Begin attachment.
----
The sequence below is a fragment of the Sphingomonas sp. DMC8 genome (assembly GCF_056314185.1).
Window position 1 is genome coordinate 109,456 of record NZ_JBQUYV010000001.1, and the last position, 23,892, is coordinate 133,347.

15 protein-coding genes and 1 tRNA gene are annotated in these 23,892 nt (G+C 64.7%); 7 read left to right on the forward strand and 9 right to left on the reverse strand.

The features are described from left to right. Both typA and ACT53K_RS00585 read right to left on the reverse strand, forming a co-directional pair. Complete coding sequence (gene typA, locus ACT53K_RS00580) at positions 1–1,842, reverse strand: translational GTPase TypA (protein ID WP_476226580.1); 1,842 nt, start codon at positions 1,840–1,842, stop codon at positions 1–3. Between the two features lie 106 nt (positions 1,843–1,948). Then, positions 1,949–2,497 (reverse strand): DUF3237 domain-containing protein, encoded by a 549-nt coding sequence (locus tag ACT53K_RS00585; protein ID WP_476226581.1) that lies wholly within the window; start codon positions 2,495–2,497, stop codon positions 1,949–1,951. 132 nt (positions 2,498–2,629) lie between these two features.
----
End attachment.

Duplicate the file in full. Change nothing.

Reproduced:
The sequence below is a fragment of the Sphingomonas sp. DMC8 genome (assembly GCF_056314185.1).
Window position 1 is genome coordinate 109,456 of record NZ_JBQUYV010000001.1, and the last position, 23,892, is coordinate 133,347.

15 protein-coding genes and 1 tRNA gene are annotated in these 23,892 nt (G+C 64.7%); 7 read left to right on the forward strand and 9 right to left on the reverse strand.

The features are described from left to right. Both typA and ACT53K_RS00585 read right to left on the reverse strand, forming a co-directional pair. Complete coding sequence (gene typA, locus ACT53K_RS00580) at positions 1–1,842, reverse strand: translational GTPase TypA (protein ID WP_476226580.1); 1,842 nt, start codon at positions 1,840–1,842, stop codon at positions 1–3. Between the two features lie 106 nt (positions 1,843–1,948). Then, positions 1,949–2,497 (reverse strand): DUF3237 domain-containing protein, encoded by a 549-nt coding sequence (locus tag ACT53K_RS00585; protein ID WP_476226581.1) that lies wholly within the window; start codon positions 2,495–2,497, stop codon positions 1,949–1,951. 132 nt (positions 2,498–2,629) lie between these two features.